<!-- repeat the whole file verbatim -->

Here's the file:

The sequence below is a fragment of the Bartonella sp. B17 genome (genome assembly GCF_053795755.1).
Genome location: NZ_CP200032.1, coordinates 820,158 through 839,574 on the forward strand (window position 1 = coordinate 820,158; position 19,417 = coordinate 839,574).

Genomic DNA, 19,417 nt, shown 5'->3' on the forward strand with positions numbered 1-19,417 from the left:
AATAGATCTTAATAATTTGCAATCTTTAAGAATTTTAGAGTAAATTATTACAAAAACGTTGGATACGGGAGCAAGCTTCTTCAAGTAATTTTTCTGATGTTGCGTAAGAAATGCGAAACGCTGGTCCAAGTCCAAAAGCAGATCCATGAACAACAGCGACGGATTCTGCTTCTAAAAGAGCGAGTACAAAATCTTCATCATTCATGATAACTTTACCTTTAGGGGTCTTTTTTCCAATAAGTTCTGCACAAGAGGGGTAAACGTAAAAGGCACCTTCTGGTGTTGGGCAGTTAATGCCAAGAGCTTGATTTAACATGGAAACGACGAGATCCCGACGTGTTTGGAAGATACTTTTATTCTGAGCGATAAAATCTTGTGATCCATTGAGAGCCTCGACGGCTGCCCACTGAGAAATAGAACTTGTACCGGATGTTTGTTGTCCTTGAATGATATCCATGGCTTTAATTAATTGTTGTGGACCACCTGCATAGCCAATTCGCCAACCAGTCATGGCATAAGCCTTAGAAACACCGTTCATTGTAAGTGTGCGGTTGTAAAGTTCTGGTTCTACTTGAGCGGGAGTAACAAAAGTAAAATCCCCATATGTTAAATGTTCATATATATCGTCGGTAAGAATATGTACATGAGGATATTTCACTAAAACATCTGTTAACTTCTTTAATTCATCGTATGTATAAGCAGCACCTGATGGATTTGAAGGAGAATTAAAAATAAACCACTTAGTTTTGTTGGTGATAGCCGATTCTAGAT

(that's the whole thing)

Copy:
The sequence below is a fragment of the Bartonella sp. B17 genome (genome assembly GCF_053795755.1).
Genome location: NZ_CP200032.1, coordinates 820,158 through 839,574 on the forward strand (window position 1 = coordinate 820,158; position 19,417 = coordinate 839,574).

Genomic DNA, 19,417 nt, shown 5'->3' on the forward strand with positions numbered 1-19,417 from the left:
AATAGATCTTAATAATTTGCAATCTTTAAGAATTTTAGAGTAAATTATTACAAAAACGTTGGATACGGGAGCAAGCTTCTTCAAGTAATTTTTCTGATGTTGCGTAAGAAATGCGAAACGCTGGTCCAAGTCCAAAAGCAGATCCATGAACAACAGCGACGGATTCTGCTTCTAAAAGAGCGAGTACAAAATCTTCATCATTCATGATAACTTTACCTTTAGGGGTCTTTTTTCCAATAAGTTCTGCACAAGAGGGGTAAACGTAAAAGGCACCTTCTGGTGTTGGGCAGTTAATGCCAAGAGCTTGATTTAACATGGAAACGACGAGATCCCGACGTGTTTGGAAGATACTTTTATTCTGAGCGATAAAATCTTGTGATCCATTGAGAGCCTCGACGGCTGCCCACTGAGAAATAGAACTTGTACCGGATGTTTGTTGTCCTTGAATGATATCCATGGCTTTAATTAATTGTTGTGGACCACCTGCATAGCCAATTCGCCAACCAGTCATGGCATAAGCCTTAGAAACACCGTTCATTGTAAGTGTGCGGTTGTAAAGTTCTGGTTCTACTTGAGCGGGAGTAACAAAAGTAAAATCCCCATATGTTAAATGTTCATATATATCGTCGGTAAGAATATGTACATGAGGATATTTCACTAAAACATCTGTTAACTTCTTTAATTCATCGTATGTATAAGCAGCACCTGATGGATTTGAAGGAGAATTAAAAATAAACCACTTAGTTTTGTTGGTGATAGCCGATTCTAGAT